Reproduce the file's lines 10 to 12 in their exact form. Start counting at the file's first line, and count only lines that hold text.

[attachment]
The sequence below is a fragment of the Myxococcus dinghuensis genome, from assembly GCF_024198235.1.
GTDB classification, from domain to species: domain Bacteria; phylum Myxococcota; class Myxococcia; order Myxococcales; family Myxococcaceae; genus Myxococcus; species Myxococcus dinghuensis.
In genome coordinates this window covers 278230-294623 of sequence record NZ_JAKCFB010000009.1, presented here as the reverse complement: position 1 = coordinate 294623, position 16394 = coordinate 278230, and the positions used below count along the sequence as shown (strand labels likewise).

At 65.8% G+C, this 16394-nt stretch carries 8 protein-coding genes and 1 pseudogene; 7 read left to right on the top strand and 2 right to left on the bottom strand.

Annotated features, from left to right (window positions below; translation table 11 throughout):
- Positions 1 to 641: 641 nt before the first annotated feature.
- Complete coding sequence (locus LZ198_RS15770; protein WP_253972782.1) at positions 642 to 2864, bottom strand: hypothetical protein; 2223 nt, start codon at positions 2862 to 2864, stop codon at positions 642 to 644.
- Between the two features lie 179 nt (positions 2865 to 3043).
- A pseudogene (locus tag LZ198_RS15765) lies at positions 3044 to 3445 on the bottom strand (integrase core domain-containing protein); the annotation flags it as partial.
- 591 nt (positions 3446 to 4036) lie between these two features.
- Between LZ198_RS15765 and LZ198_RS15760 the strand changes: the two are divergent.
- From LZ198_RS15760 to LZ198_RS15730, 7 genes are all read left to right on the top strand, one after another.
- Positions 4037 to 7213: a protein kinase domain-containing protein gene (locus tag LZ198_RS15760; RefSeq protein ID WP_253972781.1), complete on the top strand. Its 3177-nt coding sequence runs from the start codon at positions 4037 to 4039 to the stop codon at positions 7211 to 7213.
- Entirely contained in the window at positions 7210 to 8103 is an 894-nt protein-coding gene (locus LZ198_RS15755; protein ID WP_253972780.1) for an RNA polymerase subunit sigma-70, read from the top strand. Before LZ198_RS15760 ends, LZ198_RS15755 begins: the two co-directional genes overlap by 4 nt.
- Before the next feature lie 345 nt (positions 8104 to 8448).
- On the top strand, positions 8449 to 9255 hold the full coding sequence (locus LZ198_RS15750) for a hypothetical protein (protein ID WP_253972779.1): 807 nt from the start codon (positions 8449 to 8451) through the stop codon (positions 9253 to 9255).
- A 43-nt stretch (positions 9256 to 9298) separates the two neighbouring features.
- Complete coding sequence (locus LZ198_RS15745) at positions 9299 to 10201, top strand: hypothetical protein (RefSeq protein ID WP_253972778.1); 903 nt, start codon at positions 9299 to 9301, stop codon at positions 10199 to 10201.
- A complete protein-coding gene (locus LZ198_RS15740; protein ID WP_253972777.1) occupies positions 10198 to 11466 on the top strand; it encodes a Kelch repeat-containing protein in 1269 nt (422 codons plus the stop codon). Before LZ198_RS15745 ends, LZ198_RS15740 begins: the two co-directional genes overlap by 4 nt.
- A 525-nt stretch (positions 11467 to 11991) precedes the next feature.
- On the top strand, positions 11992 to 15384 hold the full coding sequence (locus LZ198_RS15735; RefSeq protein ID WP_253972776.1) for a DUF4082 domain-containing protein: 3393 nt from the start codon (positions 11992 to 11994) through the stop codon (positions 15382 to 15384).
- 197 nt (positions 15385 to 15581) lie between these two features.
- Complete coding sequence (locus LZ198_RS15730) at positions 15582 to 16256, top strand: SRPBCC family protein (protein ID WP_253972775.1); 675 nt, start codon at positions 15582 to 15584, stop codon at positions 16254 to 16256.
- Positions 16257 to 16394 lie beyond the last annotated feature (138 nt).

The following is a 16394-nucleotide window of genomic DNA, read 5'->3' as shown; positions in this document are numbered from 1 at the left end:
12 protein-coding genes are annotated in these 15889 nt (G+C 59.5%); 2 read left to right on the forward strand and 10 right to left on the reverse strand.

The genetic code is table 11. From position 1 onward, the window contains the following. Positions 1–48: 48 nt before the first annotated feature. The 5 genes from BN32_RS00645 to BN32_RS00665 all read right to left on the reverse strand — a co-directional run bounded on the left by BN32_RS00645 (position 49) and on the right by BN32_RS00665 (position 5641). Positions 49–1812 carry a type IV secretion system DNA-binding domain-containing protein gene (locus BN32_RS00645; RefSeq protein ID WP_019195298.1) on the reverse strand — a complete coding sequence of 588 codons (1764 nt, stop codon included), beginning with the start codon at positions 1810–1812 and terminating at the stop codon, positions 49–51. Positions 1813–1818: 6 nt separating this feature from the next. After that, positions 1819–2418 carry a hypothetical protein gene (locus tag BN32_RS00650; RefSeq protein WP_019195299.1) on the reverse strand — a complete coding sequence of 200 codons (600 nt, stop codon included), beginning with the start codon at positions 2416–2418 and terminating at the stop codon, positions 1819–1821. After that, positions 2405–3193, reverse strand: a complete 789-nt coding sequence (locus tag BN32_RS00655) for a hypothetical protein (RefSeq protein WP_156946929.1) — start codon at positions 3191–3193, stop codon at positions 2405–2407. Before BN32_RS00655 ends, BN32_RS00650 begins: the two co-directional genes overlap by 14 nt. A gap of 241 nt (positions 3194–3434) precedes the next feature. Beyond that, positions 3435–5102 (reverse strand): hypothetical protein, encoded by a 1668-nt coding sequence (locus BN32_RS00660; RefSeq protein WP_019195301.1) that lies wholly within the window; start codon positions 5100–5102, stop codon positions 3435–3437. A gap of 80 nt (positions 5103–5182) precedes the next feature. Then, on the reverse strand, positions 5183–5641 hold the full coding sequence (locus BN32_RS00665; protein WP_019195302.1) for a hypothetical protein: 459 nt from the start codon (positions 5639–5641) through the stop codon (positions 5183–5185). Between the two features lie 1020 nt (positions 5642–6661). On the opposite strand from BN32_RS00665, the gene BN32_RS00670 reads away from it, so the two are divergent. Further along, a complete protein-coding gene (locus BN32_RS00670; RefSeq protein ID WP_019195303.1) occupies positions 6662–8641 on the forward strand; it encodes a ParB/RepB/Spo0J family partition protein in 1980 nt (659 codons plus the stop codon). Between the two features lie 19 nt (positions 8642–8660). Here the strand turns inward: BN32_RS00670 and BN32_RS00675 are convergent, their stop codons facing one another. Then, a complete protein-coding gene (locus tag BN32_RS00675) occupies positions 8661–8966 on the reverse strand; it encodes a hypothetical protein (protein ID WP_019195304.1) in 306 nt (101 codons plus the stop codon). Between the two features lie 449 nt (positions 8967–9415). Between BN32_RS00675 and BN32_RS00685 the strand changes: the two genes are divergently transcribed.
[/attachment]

- 591 nt (positions 3446 to 4036) lie between these two features.
- Between LZ198_RS15765 and LZ198_RS15760 the strand changes: the two are divergent.
- From LZ198_RS15760 to LZ198_RS15730, 7 genes are all read left to right on the top strand, one after another.